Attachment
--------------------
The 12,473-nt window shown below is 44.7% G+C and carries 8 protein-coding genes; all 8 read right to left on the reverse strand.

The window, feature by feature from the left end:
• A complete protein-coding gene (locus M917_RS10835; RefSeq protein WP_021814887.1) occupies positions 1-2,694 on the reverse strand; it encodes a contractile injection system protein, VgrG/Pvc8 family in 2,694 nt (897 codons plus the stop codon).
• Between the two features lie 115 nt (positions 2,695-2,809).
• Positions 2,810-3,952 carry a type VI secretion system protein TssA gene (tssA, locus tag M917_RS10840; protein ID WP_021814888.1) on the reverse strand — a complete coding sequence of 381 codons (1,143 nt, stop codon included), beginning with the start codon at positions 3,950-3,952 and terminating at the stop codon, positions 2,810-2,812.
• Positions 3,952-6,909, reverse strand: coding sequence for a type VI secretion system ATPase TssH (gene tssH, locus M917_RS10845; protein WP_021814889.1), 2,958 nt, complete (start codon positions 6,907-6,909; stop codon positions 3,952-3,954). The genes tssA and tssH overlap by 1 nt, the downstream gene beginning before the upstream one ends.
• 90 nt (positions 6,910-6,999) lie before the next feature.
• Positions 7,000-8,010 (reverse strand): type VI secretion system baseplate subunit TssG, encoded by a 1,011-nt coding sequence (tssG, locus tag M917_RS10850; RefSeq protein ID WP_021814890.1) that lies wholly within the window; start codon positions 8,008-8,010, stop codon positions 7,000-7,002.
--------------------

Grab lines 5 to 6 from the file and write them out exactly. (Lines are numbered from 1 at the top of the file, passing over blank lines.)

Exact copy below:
• Positions 2,810-3,952 carry a type VI secretion system protein TssA gene (tssA, locus tag M917_RS10840; protein ID WP_021814888.1) on the reverse strand — a complete coding sequence of 381 codons (1,143 nt, stop codon included), beginning with the start codon at positions 3,950-3,952 and terminating at the stop codon, positions 2,810-2,812.
• Positions 3,952-6,909, reverse strand: coding sequence for a type VI secretion system ATPase TssH (gene tssH, locus M917_RS10845; protein WP_021814889.1), 2,958 nt, complete (start codon positions 6,907-6,909; stop codon positions 3,952-3,954). The genes tssA and tssH overlap by 1 nt, the downstream gene beginning before the upstream one ends.